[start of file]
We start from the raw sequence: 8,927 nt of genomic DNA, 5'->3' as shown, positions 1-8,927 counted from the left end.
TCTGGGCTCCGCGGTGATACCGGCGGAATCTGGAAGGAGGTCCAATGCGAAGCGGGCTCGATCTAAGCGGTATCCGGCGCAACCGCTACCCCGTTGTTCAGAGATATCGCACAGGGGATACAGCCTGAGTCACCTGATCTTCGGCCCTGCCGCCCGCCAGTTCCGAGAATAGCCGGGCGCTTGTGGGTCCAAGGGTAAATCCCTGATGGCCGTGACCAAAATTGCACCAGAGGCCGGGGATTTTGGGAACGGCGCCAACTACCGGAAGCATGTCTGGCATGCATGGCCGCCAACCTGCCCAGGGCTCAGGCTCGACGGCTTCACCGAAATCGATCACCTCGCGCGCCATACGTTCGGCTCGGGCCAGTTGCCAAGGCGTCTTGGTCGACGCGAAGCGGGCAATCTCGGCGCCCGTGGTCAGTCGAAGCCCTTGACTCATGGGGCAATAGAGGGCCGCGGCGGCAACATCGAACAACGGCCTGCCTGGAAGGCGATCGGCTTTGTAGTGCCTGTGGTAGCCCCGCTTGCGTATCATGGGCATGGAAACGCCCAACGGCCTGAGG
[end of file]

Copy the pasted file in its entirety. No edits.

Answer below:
We start from the raw sequence: 8,927 nt of genomic DNA, 5'->3' as shown, positions 1-8,927 counted from the left end.
TCTGGGCTCCGCGGTGATACCGGCGGAATCTGGAAGGAGGTCCAATGCGAAGCGGGCTCGATCTAAGCGGTATCCGGCGCAACCGCTACCCCGTTGTTCAGAGATATCGCACAGGGGATACAGCCTGAGTCACCTGATCTTCGGCCCTGCCGCCCGCCAGTTCCGAGAATAGCCGGGCGCTTGTGGGTCCAAGGGTAAATCCCTGATGGCCGTGACCAAAATTGCACCAGAGGCCGGGGATTTTGGGAACGGCGCCAACTACCGGAAGCATGTCTGGCATGCATGGCCGCCAACCTGCCCAGGGCTCAGGCTCGACGGCTTCACCGAAATCGATCACCTCGCGCGCCATACGTTCGGCTCGGGCCAGTTGCCAAGGCGTCTTGGTCGACGCGAAGCGGGCAATCTCGGCGCCCGTGGTCAGTCGAAGCCCTTGACTCATGGGGCAATAGAGGGCCGCGGCGGCAACATCGAACAACGGCCTGCCTGGAAGGCGATCGGCTTTGTAGTGCCTGTGGTAGCCCCGCTTGCGTATCATGGGCATGGAAACGCCCAACGGCCTGAGG